In the past, manufacturer's such as Conwood, National Tobacco and Swedish Match gave promotional incentives of 25, 40 or 50 cents off the list price. Although they have discontinued this type of incentive, some of the promotions may be found at the beginning of the audit period.
Promotional incentives may still be given to the distributor by the manufacturer, but these only affect the tax base for Class A tobacco and audit periods through August 31, 2009, with the report being due on September 30, 2009. Beginning with September 1, 2009, report due October 31, 2009, promotional incentives do not affect the tax base for Class W tobacco, under the weight based reporting.
A distributor may be reporting Class W, other tobacco products, by type of product, in ounces only.
1.2 ounce or less packages should be reported by total volume of those individual packages, by product type, commonly known as "eaches."
Packages of Class W, other tobacco products packages weighing over 1.2 ounces, should be reported by total ounces of all packages.
Totaling packages 1.2 ounces or less and reporting under the ounces category will under report tax on these packages. 1.2 ounce or less packages are taxed at the effective rate of an individual 1.2 ounce package.
Another important element of auditing distributors is verifying reported deductions. Each distributor is required to keep records of all cigar and other tobacco products sales and exemption forms for a period of at least four years.
Tax code section155.110, was amended by Senate Bill 1, 82nd Legislature, 1st Called Session to require taxpayers to keep their records open for inspection for at least four years, and with respect to records related to a taxpayer's claim, longer than four years during any period when tax, penalty or interest may be assessed, collected or refunded by the Comptroller or while an administrative hearing or judicial proceeding is pending.
Allowed deductions for distributors include sales to Native American Reservations and Federal organizations. Deductions are also allowed for interstate sales and cigars and other tobacco products lost in shipment.
Each sale of cigars and/or tobacco products in interstate commerce by a distributor must be accompanied by a Distributor Report of Interstate Sales of Cigar and Tobacco Products (Form 69-135). The number of cigars or value of tobacco products reported should include only those sold or distributed in interstate commerce.
Each sale of cigars and tobacco by a distributor to a Native American Reservation or a Federal organization must be supported by a separate sales invoice and a properly completed Texas Certificate of Tax Exempt Sale (Form 69-315). Verify these documents during fieldwork.
This category includes cigars and other tobacco products that are listed on shipping documents but were not with the shipment when received at the distributor's location. To take the deduction, the distributor must first report the number of cigars and/or value of tobacco products on their return. In most cases, the distributor will make a note on the shipping document to file a claim with the manufacturer and report the number of cigars and/or tobacco product which they actually received (report the invoice short). Documentation from the manufacturer showing credit for the tobacco product not received should be available to substantiate the deduction. A tax affidavit will not be issued for product lost in shipment. Deductions for products lost in shipment may be denied if credit memos are not available for review by the auditor during fieldwork.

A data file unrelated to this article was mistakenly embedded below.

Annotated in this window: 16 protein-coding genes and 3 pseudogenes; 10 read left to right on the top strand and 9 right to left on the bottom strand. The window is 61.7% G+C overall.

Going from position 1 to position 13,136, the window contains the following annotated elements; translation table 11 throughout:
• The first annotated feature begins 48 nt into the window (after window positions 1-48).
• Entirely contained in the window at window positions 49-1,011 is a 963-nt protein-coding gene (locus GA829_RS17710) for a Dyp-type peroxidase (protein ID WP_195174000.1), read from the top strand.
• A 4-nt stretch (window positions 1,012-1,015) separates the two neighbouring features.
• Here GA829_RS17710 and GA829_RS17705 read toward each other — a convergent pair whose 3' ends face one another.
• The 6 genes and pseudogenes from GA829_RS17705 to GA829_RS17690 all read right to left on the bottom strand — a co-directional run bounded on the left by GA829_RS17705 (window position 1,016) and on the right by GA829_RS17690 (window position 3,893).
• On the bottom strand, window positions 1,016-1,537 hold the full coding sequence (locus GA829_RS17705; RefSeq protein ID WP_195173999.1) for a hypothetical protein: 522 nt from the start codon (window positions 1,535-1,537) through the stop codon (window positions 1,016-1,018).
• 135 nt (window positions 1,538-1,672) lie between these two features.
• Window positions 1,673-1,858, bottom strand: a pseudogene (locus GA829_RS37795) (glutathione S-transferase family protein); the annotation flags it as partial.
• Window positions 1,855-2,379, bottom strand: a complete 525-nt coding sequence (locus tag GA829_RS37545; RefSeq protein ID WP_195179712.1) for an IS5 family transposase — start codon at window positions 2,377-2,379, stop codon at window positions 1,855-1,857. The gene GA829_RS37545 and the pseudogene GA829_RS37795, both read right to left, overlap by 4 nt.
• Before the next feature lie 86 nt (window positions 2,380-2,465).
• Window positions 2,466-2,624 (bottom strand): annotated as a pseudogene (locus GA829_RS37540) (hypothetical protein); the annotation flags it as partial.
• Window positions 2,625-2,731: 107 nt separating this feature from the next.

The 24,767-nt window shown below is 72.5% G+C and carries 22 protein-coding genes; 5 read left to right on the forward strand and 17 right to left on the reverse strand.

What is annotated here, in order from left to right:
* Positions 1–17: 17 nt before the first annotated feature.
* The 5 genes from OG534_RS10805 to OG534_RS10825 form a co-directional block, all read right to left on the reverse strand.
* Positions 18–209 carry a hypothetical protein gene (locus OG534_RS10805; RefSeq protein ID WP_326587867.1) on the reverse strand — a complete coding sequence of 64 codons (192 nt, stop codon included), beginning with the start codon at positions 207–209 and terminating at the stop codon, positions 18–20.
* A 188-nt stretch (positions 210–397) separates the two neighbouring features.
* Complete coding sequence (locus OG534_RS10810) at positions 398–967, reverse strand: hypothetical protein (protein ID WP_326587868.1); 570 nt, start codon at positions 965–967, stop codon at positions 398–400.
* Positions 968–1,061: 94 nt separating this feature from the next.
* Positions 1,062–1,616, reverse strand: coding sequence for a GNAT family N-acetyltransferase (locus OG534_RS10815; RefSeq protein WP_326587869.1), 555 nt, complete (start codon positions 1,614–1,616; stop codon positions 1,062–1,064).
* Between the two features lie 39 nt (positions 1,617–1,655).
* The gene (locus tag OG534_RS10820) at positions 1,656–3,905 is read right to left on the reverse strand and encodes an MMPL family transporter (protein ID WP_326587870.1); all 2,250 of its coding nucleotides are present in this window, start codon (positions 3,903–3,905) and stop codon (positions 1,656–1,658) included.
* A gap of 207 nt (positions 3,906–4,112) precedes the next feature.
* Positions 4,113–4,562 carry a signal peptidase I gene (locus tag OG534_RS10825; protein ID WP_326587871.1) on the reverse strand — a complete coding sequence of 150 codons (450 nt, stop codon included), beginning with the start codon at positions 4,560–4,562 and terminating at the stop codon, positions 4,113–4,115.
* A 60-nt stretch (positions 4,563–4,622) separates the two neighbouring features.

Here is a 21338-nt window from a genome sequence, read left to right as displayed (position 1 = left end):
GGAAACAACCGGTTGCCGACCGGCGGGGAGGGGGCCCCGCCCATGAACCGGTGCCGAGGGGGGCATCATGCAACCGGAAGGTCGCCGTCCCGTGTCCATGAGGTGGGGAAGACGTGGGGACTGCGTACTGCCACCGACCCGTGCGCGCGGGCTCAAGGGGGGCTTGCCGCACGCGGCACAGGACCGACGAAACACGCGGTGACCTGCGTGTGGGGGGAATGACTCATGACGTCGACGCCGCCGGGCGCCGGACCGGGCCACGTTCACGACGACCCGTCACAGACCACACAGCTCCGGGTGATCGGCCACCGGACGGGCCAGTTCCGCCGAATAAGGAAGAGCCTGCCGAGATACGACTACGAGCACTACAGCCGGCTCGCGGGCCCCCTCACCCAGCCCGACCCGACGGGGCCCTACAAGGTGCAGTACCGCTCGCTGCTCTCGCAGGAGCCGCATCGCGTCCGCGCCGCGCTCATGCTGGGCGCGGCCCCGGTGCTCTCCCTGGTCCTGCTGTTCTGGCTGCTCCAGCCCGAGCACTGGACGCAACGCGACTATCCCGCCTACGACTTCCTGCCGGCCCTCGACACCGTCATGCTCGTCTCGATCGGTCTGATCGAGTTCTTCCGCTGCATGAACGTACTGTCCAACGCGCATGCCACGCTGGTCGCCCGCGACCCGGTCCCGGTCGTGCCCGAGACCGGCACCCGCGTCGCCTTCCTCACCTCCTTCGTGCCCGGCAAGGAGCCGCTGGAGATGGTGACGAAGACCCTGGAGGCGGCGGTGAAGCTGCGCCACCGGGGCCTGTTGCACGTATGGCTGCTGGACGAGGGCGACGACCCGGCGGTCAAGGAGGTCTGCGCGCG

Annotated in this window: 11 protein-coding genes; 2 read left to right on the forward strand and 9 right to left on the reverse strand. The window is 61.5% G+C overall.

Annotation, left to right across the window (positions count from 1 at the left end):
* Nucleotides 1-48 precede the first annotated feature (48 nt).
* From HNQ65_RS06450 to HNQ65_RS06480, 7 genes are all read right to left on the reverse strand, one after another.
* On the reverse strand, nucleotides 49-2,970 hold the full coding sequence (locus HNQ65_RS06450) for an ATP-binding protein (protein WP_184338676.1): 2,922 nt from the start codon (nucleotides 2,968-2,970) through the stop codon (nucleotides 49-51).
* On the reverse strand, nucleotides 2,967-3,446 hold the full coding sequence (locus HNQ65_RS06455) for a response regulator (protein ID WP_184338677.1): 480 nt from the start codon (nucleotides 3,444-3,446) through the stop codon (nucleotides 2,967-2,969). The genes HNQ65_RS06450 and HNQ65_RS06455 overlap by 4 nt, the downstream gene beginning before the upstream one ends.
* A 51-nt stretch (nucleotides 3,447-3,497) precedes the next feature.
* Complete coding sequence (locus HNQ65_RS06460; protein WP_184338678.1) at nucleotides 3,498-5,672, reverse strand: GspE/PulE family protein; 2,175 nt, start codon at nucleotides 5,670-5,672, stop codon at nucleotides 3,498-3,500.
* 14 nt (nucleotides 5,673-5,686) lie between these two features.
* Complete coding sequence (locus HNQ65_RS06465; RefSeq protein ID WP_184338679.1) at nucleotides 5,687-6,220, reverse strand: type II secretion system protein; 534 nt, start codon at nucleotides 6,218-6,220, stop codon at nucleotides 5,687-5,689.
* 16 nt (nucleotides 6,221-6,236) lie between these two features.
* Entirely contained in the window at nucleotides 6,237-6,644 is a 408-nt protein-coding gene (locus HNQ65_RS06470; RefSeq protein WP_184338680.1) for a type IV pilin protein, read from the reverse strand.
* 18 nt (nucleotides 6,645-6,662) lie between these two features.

The distributor must return stale and/or damaged products to the manufacturer. The manufacture will issue a credit memo and tax affidavit form. The distributor should complete a "Tobacco Products Worksheet" (Form 69-114) and send the worksheet, along with the tax affidavit form, to the Account Maintenance section of the Comptroller's office. Account Maintenance will issue to the distributor an "Authorized Credit Letter." After receipt of the letter, the distributor may take the authorized credit on their return (line 13). Authorized credits are limited to the net amount due on line 12 of the return. The Authorized Credit Letter must be attached to the return to support the credits claimed. Accounts Maintenance keeps track of available credits and used credits. Credits should not be given in the audit for tobacco products returned to the manufacturer.
Prior to September 1, 2009, the most common error in a tobacco audit was reporting Class A tobacco net of promotional incentives. We do not sample this particular error. Due to the nature of the various promotional incentives available to distributors, it is necessary to perform a detailed audit on this error. Sampling procedures may be used on errors related to Class W tobacco and cigar purchases.
In 2015, the Texas Legislature passed House Bill 855, which requires state agencies to publish a list of the three most commonly used Web browsers on their websites. The Texas Comptroller’s most commonly used Web browsers are Google Chrome, Microsoft Internet Explorer and Apple Safari.